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The COS FUV Lifetime Adjustment Plan Alessandra Aloisi for the COS/STIS team (with input from D.Massa, S.Penton, C.Proffitt, C.Oliveira, R.Osten, S.Osterman,

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Presentation on theme: "The COS FUV Lifetime Adjustment Plan Alessandra Aloisi for the COS/STIS team (with input from D.Massa, S.Penton, C.Proffitt, C.Oliveira, R.Osten, S.Osterman,"— Presentation transcript:

1 The COS FUV Lifetime Adjustment Plan Alessandra Aloisi for the COS/STIS team (with input from D.Massa, S.Penton, C.Proffitt, C.Oliveira, R.Osten, S.Osterman, D.Sahnow) 17 November 2011 SPACE TELESCOPE SCIENCE INSTITUTE Operated for NASA by AURA

2 PHA Distribution with Time of COS XDL (FUV) Detector COS XDL is a photon-counting micro- channel plate (MCP) detector In COS FUV TIME-TAG mode every photon is recorded with: – position (x,y) – arrival time (t) – total electron charge generated/pulse-height amplitude (0 ≤ PHA ≤ 31) For every detector element, PHA distribution changes with time, as fewer electrons can be extracted from the MCP with usage, the so-called gain-sag effects Gain sag leads to a shift of the pulse- height distribution to lower PHA values Modal Gain is peak of PHA distribution PHA bin # of events PHA ≥ 2 adopted for filtering as of Dec 21, 2010 PHA ≥ 4 adopted for filtering at beginning of on-orbit operations PHA distribution of the counts in the whole region of the extracted spectrum for the same target observed in Sep 2009 and Dec /17/20112TIPS Meeting

3 11/17/20113TIPS Meeting Red: PHA = [4,30] Blue: PHA = [2,30] G160M/1577 data from program (sensitivity monitoring) obtained on Dec 22, 2010 As the value of the modal gain of a certain pixel slowly decreases, the PHA distribution approaches the minimum threshold imposed by the PHATAB reference file used by CALCOS for filtering of good events, and target photons may be rejected as background events E.g., filtering out target photons with a PHA value which has dropped below the original threshold value of 4, produces absorption-like artifacts in the extracted spectra corresponding to those detector regions more damaged by airglow lines. Filtering with PHA threshold below 2 not recommended – Overall background only increases by several % – Localized background structures appear in the data Gain-Sag Artifacts in COS FUV Spectra

4 Cross-Dispersion Direction COS FUV Cumulative Images Cumulative images and maps of the PHA distributions as a function of time are built periodically by co-adding all science exposures for both segments A and B of the COS FUV detector – fully implemented into the pipeline with OPUS build Majority of counts along the horizontal stripe near middle of detector in Y corresponds to nominal position for science observations Other visible stripe around Y= from spectra of wavelength calibration lamp Vertical stripes from bright geocoronal Lyα lines – seen in main spectral region, but also above and below (the latter from the aperture, PSA or BOA, that is not in use for science observations) – 4 on segment A (one for each of the 4 FP-POS settings of G140L/1105) – 20 on segment B (one for each of the 4 FP-POS settings of the 5 G130M settings) 11/17/20114TIPS Meeting (Sahnow et al., COS ISR ) Dispersion Direction

5 5 Location of Airglow Lines from G130M Setting on COS FUV Segment B 11/17/2011TIPS Meeting

6 Modal Gain vs. Time in Segment B Modal gain vs. x-pixel position on the detector in a 10-by-6 (in x and y) pixel wide region where spectra fall Data from cumulative images at different operational HV values and epochs are presented Figure represent restricted y area on detector, modal gain distribution varies also with y Modal gain drops everywhere with time where “continuum” of the spectra falls Modal gain drops even more in regions where geocoronal Lyα falls in G130M/G140L settings, the so-called “holes” Modal gain = 3 (dotted line) is a benchmark for the onset of severe gain-sag effects HV increased in Segment B (Mar 2011): modal gain increased by ~ 3 PHA bins (~ 1 year of lifetime gained for the segment) First “hole” related to geocoronal Lyα observations in G130M/1291 appeared in Jul 2011 Higher HV, SMOVLower HV, SMOV End Sep 2011 Feb 2011, before HV increase Mar 2011, after HV increase 11/17/20116TIPS Meeting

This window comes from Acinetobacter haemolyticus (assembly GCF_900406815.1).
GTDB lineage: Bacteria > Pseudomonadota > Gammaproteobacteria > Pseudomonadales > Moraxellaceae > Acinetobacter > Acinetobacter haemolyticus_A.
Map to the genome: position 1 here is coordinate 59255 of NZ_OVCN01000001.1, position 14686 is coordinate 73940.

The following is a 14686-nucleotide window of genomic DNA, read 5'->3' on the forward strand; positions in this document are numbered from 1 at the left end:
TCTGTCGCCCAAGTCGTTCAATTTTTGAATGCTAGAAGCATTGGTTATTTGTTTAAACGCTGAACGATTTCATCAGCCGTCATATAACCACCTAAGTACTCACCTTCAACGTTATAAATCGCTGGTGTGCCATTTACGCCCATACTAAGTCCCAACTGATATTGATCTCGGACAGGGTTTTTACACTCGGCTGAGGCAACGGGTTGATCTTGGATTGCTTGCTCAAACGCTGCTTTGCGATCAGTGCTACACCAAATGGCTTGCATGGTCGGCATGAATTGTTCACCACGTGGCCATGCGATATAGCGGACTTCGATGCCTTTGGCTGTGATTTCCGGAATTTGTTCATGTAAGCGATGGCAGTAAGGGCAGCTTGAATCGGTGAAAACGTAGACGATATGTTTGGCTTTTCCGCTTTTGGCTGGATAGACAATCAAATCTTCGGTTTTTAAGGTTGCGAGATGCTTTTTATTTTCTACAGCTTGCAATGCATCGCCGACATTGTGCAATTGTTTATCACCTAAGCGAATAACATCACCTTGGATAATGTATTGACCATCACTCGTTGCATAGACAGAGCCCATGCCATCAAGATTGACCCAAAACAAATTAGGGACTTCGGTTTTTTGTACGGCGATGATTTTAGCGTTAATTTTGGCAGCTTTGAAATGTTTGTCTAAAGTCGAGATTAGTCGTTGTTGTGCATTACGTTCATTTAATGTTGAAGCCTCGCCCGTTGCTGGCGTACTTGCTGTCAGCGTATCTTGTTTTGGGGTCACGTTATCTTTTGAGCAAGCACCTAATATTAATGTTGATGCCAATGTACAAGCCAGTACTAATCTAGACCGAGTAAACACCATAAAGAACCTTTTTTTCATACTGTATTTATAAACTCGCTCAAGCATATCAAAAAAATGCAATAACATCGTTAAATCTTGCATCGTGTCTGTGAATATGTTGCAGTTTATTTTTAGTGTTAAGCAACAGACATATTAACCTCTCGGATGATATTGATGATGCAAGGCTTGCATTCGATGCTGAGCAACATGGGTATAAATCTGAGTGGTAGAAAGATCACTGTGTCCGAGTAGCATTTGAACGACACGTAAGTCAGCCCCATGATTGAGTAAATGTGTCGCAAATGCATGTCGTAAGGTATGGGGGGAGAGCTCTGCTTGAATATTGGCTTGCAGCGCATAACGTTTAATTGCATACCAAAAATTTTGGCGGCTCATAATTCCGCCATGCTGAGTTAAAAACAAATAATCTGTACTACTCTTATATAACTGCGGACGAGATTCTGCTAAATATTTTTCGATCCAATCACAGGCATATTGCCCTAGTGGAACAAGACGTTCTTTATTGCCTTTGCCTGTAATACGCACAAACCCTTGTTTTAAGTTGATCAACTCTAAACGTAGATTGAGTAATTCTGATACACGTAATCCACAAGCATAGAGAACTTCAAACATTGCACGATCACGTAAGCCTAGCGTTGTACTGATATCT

7 Modal Gain vs. Time in Segment A Modal gain vs. x-pixel position on the detector in a 10-by-6 (in x and y) pixel wide region where spectra fall Data from cumulative images at different operational HV values and epochs are presented Figure represent restricted y area on detector, modal gain distribution varies also with y Modal gain drops everywhere with time where “continuum” of the spectra falls Modal gain drops even more in regions where geocoronal Lyα falls in G130M/G140L settings, the so-called “holes” Modal gain = 3 (dotted line) is a benchmark for the onset of severe gain-sag effects HV not increased to original SMOV values in Mar 2011 on Segment A “Holes” related to geocoronal Lyα observations in G140L/1105 suddenly appeared in May/June 2011 Higher HV, SMOVLower HV, SMOV End Sep /17/20117TIPS Meeting

8 COS FUV Gain-Sag Effects Once modal gain reaches ~ 3, fraction of counts lost is ~ 5% – comparable to uncertainties in the absolute flux calibration (~ 3-5 %) – comparable to pixel-to-pixel variations due to flat field (~ 5%) Fraction of lost counts increases exponentially as modal gain decreases 100% loss is reached around a modal gain of ~ 1.5 The 100% loss is reached on a timescale that varies from one region to the other depending on the total counts accumulated as a function of time – in deepest Lyα hole this is reached in 3-4 months – in a typical continuum region this is reached in 6-7 months Modal gain of 3 is good benchmark for onset of severe gain sag effects and corrective actions must be taken to prevent modal gain from reaching this value ! Segment B near deepest Lyα hole at ~ 9000 pixels in dispersion direction: blue original operational HV green increased HV 11/17/20118